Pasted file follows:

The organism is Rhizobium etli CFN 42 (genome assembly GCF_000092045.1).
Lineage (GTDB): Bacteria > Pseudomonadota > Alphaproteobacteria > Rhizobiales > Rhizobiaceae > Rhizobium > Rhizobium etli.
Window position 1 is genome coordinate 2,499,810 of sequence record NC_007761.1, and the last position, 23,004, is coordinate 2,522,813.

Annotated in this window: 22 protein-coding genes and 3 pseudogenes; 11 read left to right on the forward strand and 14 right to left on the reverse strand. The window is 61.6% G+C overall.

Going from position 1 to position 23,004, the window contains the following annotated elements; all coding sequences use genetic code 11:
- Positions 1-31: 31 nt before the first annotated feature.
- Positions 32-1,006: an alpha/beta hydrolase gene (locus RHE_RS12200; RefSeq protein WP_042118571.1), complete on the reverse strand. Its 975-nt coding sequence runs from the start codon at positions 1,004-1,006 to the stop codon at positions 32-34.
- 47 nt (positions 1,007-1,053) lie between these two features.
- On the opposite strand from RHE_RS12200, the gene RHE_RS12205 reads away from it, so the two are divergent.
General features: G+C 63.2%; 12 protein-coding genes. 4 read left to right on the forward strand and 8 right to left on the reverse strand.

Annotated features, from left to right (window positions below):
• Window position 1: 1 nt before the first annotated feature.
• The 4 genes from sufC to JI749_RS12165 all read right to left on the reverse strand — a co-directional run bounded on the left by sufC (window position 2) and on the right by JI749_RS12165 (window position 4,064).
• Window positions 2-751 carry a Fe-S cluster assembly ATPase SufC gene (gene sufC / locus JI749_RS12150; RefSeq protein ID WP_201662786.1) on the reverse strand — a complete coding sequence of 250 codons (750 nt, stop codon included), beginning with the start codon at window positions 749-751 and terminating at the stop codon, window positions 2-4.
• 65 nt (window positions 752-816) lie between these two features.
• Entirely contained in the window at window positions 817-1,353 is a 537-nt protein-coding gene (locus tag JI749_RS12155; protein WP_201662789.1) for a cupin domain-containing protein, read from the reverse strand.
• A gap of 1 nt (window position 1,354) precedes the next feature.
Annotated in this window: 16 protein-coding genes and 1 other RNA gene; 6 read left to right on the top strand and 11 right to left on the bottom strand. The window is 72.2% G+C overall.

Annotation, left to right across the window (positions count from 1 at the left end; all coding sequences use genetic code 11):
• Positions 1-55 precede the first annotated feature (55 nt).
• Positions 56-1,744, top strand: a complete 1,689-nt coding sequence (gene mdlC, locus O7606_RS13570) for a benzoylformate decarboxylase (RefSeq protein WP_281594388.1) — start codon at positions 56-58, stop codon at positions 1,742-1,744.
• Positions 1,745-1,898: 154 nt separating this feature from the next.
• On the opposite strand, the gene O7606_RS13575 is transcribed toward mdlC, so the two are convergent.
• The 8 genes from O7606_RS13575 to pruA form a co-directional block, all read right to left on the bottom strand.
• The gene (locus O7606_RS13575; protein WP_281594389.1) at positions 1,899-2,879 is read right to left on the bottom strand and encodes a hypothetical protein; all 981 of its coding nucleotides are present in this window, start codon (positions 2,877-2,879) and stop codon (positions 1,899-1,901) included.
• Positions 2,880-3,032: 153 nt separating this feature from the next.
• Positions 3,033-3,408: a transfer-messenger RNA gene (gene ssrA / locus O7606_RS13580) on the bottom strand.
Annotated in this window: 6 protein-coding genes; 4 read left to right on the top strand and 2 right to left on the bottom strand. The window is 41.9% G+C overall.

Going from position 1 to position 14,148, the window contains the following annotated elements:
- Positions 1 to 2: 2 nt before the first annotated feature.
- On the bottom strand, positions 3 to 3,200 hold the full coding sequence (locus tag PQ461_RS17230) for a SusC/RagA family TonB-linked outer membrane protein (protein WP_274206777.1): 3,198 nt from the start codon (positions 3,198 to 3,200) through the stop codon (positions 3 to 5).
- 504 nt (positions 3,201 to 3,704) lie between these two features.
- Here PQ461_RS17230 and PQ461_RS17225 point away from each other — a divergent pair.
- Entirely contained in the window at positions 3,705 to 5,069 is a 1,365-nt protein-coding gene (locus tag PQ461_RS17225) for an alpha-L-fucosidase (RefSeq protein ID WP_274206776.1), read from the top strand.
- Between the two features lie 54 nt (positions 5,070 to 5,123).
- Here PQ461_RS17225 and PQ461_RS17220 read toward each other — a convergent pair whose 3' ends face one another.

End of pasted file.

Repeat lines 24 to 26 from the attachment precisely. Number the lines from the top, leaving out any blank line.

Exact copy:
• The 8 genes from O7606_RS13575 to pruA form a co-directional block, all read right to left on the bottom strand.
• The gene (locus O7606_RS13575; protein WP_281594389.1) at positions 1,899-2,879 is read right to left on the bottom strand and encodes a hypothetical protein; all 981 of its coding nucleotides are present in this window, start codon (positions 2,877-2,879) and stop codon (positions 1,899-1,901) included.
• Positions 2,880-3,032: 153 nt separating this feature from the next.